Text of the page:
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Lenders urged to overhaul Japanese knotweed policies as research discovers limited structural impact

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  • 10/07/2018
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Lenders urged to overhaul Japanese knotweed policies as research discovers limited structural impact
Academics believe automatically refusing mortgages on properties where Japanese knotweed has been found is out of proportion to the risk posed by the species.

 

Research conducted by the University of Leeds and infrastructure services firm AECOM found no evidence it caused significant structural damage.

The ecologists found Japenese knotweed was less likely to cause damage than trees, climbers and other shrubs and that the seven metre rule was too strict.

As a result, mortgage lenders have been urged to reassess their lending policies taking into account the new data.

Arnold & Baldwin Chartered Surveyors managing director Joe Arnold said: “Currently, mortgage lenders will often require evidence that a treatment programme is in place to control Japanese knotweed if it is identified at a property and the stigma associated with the plant can negatively impact property prices even after action has been taken.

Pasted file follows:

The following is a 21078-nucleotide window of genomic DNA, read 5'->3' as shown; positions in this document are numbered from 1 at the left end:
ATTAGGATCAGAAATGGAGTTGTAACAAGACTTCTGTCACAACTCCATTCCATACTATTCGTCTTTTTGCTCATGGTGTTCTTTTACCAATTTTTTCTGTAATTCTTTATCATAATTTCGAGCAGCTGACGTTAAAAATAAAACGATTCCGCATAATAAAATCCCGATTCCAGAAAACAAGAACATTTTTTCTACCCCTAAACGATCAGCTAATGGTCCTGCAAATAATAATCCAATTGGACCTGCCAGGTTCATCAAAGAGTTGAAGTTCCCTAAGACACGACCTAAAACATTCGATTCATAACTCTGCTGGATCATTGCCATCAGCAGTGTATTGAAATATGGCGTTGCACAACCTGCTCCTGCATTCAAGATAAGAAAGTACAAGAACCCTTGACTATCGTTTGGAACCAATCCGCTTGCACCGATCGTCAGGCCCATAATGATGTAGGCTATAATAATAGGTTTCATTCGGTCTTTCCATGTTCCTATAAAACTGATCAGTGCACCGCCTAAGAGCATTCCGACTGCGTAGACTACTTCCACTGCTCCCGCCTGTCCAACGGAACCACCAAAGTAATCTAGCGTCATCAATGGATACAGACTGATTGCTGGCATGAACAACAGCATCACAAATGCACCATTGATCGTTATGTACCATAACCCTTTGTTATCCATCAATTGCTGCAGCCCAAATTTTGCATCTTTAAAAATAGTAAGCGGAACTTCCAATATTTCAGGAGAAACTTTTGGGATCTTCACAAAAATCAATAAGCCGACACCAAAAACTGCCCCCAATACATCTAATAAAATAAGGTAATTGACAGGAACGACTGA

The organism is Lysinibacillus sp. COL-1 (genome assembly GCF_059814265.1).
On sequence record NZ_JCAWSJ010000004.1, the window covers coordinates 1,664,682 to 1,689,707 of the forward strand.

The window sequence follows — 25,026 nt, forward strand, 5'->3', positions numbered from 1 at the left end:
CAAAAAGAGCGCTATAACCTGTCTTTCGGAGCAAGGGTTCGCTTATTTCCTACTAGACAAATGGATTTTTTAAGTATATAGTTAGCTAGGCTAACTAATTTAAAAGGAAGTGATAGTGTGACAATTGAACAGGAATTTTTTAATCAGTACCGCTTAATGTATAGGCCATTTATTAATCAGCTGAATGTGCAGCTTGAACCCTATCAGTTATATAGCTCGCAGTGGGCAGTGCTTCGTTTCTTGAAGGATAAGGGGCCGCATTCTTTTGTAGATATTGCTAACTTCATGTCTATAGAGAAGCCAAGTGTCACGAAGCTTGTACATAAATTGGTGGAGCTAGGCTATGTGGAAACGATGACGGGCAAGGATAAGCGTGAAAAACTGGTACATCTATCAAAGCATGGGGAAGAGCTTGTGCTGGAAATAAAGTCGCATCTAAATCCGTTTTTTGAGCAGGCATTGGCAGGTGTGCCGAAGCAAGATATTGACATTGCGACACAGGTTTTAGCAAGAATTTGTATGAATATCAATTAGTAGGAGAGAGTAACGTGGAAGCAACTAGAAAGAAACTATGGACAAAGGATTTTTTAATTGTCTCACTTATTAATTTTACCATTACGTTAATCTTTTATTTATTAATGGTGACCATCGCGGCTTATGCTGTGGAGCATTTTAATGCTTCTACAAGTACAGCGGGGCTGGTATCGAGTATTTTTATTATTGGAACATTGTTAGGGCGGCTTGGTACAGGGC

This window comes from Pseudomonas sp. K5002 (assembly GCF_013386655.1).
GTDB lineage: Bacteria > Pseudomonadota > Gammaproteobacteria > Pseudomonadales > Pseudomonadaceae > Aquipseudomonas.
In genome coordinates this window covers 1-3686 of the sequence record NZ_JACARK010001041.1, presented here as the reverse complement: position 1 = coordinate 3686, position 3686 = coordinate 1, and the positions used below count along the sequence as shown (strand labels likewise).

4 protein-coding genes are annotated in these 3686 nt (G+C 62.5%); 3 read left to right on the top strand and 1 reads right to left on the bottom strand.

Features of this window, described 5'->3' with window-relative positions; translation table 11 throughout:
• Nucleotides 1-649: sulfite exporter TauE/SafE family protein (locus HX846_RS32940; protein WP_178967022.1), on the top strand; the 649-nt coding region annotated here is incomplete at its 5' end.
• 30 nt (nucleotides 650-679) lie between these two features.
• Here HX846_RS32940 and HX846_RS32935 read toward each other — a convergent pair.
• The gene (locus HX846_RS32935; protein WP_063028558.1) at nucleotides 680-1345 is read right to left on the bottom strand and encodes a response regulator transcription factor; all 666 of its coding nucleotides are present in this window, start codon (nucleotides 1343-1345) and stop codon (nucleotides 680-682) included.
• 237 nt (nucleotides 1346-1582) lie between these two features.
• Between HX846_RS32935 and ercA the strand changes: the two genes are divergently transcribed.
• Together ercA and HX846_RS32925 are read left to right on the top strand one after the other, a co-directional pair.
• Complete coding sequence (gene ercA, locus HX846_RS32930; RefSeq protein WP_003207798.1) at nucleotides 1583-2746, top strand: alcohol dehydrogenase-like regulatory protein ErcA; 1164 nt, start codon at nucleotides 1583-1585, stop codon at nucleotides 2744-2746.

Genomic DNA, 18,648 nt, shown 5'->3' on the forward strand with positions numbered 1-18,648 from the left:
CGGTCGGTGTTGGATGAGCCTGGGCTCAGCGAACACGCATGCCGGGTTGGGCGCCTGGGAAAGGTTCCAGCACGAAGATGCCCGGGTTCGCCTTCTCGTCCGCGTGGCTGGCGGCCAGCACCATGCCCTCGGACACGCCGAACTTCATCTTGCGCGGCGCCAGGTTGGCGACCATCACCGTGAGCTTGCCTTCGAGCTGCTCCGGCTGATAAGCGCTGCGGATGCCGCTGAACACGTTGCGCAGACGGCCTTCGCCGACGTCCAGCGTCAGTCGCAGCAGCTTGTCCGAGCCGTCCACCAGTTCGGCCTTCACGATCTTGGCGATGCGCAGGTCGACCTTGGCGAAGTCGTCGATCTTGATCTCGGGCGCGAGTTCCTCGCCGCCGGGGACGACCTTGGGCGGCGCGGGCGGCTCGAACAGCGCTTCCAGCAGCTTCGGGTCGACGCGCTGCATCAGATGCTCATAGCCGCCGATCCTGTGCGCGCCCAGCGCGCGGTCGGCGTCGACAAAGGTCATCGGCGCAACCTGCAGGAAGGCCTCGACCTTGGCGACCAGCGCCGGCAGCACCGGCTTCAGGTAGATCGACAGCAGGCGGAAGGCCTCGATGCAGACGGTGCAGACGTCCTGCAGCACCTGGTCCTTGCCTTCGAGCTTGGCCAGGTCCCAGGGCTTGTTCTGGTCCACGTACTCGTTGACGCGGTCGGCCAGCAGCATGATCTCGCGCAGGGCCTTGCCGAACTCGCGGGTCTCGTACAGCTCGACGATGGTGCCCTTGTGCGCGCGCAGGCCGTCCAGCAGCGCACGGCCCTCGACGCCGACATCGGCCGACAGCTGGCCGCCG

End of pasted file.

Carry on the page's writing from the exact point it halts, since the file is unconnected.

“So it will be interesting to see whether the results of this study are reflected by a change in mortgage lender criteria and a shift in the way that homeowners and homebuyers think about Japanese knotweed,” he added.

 

Not a robust tool

The study looked at two groups of properties.

In the first, 68 long-term abandoned pre-1900 residential properties in Northern England were checked.

While knotweed was identified within seven metres of 18 of the properties, it was linked to less damage than the trees, climbers and shrubs also found there.

In a separate survey, of 26 contractors who provided records of 81 excavations, results showed that Japanese knotweed root rhizomes rarely extended more than 4m from above-ground plants.

And the researchers also found no support in academic literature for the idea that Japanese knotweed was a major cause of damage to property.

Overall, they established it was less likely to cause damage than many other common species and added that the seven metre rule was now not a statistically robust tool for estimating how far the plant’s rhizomes are likely to reach underground.

 

Strict lending policies

AECOM principal ecologist Dr Mark Fennell, who led the study, said: “Our research sought to broaden existing knowledge about the risk to buildings of Japanese knotweed compared to other plants.

“We found nothing to suggest that Japanese knotweed causes significant damage to buildings – even when it is growing in close proximity – and certainly no more damage than other species that are not subject to such strict lending policies.”

Co-author Dr Karen Bacon, from the University of Leeds’ School of Geography, said: “The negative impact of Japanese knotweed on such factors as biodiversity and flooding risks remains a cause for concern.

“But this plant poses less of a risk to buildings and other structures than many woody species, particularly trees.

“Japanese knotweed is capable of damaging built structures, but where this occurs, it is usually because an existing weakness or defect has been exacerbated,” she added.

 

 

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